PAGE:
Blog warnings: A blog — your personal Web-page journal — is a fairly new way of keeping a record of your activities, expressing...

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Blog warnings: A blog — your personal Web-page journal — is a fairly new way of keeping a record of your activities, expressing your innermost thoughts and exchanging information with your cyberspace readers.


Having the ability to speak freely is one of the major attractions of blogging and one of the reasons it continues to grow in popularity. But if you are an employee of any organization, large or small, you may not have all the freedom you think you have.


Especially if you’re a blogger.


And that caveat applies even if your blog is conducted entirely outside of work — on your own PC rather than your employer’s.


Where blogging may get you into trouble with your bosses is if you mention anything at all about what goes on at work, positive or negative.


Michael Karpeles, a labor lawyer representing management, offers this warning about blogging that I urge all employed bloggers to study carefully:


“Employees should not believe that they can blog about the company anonymously or on their own time and avoid employer discipline or termination,” said Karpeles, a partner at the law firm Goldberg Kohn Bell Black Rosenbloom & Moritz.


The Chicago-based attorney says employers are concerned about “company confidential information and company loyalty when considering employee blogging.”


Something very wise that employees should consider doing, according to Karpeles, is to consult “company policies regarding communications to others about the company.”


And he adds this chilling caveat: “The First Amendment does not generally apply to private employers.”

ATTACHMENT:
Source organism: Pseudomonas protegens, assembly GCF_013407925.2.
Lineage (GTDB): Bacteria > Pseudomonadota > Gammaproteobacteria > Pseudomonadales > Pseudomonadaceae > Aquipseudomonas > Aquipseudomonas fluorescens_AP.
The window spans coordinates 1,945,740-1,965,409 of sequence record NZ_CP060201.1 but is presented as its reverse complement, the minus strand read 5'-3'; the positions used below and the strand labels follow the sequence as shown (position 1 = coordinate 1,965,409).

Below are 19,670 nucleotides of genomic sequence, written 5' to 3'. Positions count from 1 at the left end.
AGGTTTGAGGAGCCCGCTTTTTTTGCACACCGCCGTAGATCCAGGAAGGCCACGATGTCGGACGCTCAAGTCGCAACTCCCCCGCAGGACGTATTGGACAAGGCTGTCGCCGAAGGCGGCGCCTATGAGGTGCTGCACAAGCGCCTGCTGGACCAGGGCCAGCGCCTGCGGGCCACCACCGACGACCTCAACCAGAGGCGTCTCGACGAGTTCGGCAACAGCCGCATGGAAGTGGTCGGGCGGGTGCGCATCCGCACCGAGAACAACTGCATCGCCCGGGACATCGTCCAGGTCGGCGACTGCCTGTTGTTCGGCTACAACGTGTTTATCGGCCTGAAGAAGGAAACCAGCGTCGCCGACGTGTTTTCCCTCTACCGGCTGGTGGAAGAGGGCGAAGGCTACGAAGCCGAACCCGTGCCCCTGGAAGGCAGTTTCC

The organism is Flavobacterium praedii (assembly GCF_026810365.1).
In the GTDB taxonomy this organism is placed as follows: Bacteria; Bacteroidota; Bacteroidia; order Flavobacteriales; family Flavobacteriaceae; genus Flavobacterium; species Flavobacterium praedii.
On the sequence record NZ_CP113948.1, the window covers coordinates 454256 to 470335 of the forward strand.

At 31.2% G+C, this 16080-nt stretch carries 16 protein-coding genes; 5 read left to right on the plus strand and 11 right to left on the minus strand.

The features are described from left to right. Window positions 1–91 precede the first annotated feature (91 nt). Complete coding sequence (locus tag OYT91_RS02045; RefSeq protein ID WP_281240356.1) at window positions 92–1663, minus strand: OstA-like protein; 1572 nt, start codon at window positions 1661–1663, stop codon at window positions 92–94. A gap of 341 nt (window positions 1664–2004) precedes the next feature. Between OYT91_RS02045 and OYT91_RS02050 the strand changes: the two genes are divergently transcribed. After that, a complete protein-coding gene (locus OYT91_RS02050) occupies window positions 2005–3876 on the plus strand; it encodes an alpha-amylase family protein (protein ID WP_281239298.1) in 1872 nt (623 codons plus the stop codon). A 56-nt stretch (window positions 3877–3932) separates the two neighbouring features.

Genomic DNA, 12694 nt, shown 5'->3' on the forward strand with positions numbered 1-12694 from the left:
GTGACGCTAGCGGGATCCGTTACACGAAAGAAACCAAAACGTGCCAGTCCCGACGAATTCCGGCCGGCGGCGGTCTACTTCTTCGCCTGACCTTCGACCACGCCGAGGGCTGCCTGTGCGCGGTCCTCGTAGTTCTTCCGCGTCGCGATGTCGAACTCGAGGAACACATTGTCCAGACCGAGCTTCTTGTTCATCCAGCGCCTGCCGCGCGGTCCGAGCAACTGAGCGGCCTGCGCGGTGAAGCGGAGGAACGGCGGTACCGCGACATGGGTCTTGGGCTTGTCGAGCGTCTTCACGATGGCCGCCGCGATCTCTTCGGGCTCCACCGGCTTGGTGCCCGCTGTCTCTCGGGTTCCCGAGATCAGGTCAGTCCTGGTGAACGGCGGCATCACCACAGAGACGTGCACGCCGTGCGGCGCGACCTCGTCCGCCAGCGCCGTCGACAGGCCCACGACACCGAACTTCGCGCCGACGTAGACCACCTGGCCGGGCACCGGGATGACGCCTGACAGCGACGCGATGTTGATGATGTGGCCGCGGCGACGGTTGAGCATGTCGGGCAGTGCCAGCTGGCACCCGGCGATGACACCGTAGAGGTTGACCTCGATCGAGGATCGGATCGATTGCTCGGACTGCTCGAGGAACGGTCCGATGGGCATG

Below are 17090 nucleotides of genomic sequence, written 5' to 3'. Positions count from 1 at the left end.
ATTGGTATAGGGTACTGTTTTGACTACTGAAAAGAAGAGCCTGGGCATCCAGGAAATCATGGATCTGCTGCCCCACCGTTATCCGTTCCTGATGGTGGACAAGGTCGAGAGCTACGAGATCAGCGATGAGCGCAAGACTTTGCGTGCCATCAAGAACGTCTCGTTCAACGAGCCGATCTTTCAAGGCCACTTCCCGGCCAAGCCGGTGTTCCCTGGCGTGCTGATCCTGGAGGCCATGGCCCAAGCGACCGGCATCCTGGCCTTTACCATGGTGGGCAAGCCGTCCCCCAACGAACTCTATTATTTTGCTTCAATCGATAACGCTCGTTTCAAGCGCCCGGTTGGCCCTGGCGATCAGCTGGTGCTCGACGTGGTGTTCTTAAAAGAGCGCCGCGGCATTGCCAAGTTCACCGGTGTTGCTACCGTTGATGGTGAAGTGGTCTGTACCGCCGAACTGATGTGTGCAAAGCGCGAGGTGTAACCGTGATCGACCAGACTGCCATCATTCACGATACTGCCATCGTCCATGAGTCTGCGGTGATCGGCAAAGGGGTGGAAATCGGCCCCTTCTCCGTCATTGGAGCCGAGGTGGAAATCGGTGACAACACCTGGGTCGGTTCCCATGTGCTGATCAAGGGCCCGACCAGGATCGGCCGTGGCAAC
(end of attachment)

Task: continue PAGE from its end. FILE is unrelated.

Bad-news bearers: Are bosses really doing you a favor when they take you to lunch to deliver bad news? Doreen K. Gordon of Sycamore, Ill., a former quality-assurance manager, says absolutely not.


“A restaurant is not a professional environment and is usually anything but private,” Gordon said. “In the training I received while a manager at a large company, we were instructed to conduct interviews and other meetings in professional settings. Restaurants were specifically mentioned as inappropriate.”


The manager says that even if bosses have good intentions and may think they’re “somehow compensating for the bad news by buying lunch,” a public setting is not the place to discuss business of such a confidential nature.


Instead, Gordon urges delivering bad news in a private office or a conference room. With no food.


Don’t say no: Expecting a negative response from your boss to a suggestion you’ve made may be natural, particularly if your manager usually doesn’t have anything positive to say.


But don’t let that stop you from being creative or offering suggestions in the first place.


“Often we envisage someone in authority saying no without actually testing whether or not that would actually be the case,” say Russell L. Ackoff and Sheldon Rovin, authors of “Beating the System: Using Creativity to Outsmart Bureaucracies” (Berrett-Koehler, $14.95).


” ‘The boss won’t go for this; it hasn’t been done this way before; what I want will cost too much’ are classic examples of saying no to ourselves for someone else … . But you don’t know before the fact. You should not let imaginary prophesy become reality without first testing the waters.”


E-mail questions to Carol Kleiman at ckleiman@tribune.com. Distributed by Knight Ridder/Tribune Business News.